The Toronto personal injury lawyers at Verkhovets Law know that the answer to the question of whether children can sue for personal injuries in Ontario is a hard no … and, yes. Under the Rules of Civil Procedure (RCP) children cannot independently initiate personal injury lawsuits in Ontario. But a litigation guardian can be brought on board to sue on a child’s behalf for compensation if they are injured due to someone else’s negligence.
So if eight-year-old Billy suffers a dirty hit from behind during a hockey game and is left with a spinal cord injury, he can’t sue his nemesis by himself, but his dad can do it for him, say our Toronto personal injury lawyers. And Alice, 10, left with a permanently mangled arm when a hit-and-run driver cut her down in a pedestrian accident, can have her mother step in as her litigation guardian in the ensuing lawsuit.
Our Toronto personal injury lawyer, Mariya Verkhovets, notes Rule 7 of the RCP addresses the representation of persons under disability – which includes minors – and provides guidance on how individuals who lack the capacity to represent themselves can proceed with lawsuits.
The definition of incapacity is within the Substitute Decisions Act (1992). With respect to children, it reflects recognition in Ontario law that minors may not have the ability to understand and navigate the complexities of legal matters, say our Toronto personal injury lawyers.
That means people under age 18 cannot under any circumstances independently initiate civil lawsuits in the Superior Court of Justice. Our Toronto personal injury lawyer says to address this, the law mandates the appointment of a litigation guardian – typically a parent or other close adult family member – to act for the child.
The exception is in Small Claims Court where minors are permitted to represent themselves, but only if they are the plaintiffs and the claim is less than $500. That’s because this court has simplified procedures to make it more accessible for individuals, including minors, notes our Toronto personal injury lawyer, Mariya Verkhovets.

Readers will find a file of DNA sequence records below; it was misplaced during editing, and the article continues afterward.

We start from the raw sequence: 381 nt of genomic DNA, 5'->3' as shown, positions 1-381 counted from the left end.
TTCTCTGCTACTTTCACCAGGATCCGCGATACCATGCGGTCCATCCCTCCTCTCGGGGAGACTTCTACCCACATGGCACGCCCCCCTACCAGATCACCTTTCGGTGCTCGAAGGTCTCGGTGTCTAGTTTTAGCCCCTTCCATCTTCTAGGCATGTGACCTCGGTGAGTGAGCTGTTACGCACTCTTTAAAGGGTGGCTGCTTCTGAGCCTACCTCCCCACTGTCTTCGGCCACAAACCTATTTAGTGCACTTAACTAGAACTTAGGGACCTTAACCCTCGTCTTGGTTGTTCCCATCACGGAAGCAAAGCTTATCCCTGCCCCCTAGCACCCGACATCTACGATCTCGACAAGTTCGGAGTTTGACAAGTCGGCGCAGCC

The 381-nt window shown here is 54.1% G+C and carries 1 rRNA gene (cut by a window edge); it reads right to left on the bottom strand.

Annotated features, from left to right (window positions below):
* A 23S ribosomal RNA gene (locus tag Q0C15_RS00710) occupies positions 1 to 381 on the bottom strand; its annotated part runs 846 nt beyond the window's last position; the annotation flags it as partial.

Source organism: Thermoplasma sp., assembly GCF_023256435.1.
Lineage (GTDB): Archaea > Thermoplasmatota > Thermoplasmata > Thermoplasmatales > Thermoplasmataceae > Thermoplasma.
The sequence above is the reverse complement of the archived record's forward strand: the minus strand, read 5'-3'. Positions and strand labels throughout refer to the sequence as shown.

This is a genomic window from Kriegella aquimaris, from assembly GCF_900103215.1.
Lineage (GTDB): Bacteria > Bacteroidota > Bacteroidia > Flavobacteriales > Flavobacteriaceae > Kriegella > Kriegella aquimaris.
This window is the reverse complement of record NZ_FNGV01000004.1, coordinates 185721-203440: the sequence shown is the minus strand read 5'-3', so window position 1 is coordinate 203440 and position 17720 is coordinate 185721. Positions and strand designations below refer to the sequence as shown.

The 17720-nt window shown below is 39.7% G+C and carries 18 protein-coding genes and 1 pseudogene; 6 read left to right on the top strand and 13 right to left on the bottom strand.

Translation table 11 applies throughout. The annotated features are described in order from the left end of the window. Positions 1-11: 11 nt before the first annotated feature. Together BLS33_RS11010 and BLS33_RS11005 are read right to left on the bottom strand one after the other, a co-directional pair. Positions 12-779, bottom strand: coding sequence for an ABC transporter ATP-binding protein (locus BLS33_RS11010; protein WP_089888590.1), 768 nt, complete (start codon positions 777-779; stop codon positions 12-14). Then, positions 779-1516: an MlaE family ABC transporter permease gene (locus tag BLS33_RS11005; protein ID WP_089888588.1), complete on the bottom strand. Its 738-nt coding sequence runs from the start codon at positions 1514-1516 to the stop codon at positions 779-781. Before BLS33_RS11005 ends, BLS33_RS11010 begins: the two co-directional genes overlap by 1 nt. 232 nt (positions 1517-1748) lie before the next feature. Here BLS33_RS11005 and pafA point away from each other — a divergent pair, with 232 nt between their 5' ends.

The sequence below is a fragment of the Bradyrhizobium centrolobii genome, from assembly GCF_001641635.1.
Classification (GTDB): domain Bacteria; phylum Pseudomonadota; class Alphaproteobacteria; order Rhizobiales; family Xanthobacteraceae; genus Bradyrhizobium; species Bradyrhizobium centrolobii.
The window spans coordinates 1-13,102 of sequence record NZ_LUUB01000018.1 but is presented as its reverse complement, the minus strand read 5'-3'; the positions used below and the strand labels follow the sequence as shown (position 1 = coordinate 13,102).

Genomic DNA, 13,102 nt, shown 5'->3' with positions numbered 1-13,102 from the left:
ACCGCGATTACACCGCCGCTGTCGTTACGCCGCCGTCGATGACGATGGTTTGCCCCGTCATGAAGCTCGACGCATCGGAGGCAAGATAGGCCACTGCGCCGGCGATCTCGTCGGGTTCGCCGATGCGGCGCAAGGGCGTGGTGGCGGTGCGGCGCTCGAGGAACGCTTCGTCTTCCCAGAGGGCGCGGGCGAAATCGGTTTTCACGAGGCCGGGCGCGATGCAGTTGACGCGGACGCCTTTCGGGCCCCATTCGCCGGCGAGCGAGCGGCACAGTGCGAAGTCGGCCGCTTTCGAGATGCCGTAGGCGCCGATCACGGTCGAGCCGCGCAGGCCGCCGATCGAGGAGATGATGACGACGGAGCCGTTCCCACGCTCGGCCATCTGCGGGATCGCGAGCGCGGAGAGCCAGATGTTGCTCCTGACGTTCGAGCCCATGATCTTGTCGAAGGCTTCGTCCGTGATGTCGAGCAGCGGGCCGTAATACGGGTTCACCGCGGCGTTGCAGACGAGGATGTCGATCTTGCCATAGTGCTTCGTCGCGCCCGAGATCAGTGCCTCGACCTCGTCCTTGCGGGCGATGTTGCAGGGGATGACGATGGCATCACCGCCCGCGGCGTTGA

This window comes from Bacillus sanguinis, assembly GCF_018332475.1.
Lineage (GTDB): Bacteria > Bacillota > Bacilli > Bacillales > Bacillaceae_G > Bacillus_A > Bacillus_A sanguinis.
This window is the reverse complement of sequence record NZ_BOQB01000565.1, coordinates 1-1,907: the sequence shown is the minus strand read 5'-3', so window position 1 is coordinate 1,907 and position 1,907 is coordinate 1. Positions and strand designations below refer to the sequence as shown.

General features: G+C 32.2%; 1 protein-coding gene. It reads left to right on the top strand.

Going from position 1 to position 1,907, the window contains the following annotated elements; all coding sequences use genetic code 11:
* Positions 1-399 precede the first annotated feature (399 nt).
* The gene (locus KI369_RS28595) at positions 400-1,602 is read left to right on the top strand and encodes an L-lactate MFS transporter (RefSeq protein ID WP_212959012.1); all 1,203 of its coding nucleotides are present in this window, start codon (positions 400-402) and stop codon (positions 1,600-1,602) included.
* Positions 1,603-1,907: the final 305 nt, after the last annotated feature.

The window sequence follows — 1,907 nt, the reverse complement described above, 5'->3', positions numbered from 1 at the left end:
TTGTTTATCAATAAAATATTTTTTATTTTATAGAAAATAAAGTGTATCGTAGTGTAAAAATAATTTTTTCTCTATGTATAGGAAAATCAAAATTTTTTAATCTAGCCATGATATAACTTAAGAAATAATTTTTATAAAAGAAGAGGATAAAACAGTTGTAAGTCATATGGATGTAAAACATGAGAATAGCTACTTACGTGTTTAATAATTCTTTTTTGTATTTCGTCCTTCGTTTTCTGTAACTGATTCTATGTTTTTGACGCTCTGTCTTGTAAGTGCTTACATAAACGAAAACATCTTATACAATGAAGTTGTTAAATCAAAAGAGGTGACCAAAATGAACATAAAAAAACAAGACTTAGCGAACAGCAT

Meanwhile, our Toronto personal injury lawyers say that when minors sue, it triggers an exception to the usual two-year time limit to launching a lawsuit under the Limitations Act. If the child isn’t represented by a litigation guardian, the limitation period starts when they reach age 18.
Childhood injuries: a serious problem in Canada
The Toronto personal injury lawyers at Verkhovets law know that injuries are a leading cause of chronic illness and death among children in Canada. Preventable injuries place first in the top 10 threats to kids’ health, says a CTV News report.
According to the Canadian Health Survey on Children and Health – which calls unintentional injuries to kids a “public health concern in Canada” – during 2018/19 (last report) 20,626 hospitalizations happened to severely injured minors.
Our Toronto personal injury lawyer says the top three types of injuries are:
- Concussion (Brain injury)
- Cuts or punctures
- Fractured bones
Our Toronto personal injury lawyer adds there are various types of accidents that can inflict serious personal injuries on children including:
So, what’s a litigation guardian anyway?
Since minors don’t have the legal capacity to sue on their own in Canada, a litigation guardian must be in place to bring a personal injury claim for them – or they must wait until they reach 18, explains our Toronto personal injury lawyer. The litigation guardian assumes the responsibility of representing the child’s interests and makes decisions with respect to the lawsuit. The framework exists to ensure the minor’s rights within the legal system are protected by having a responsible adult act on the child’s behalf, with their best interests in mind.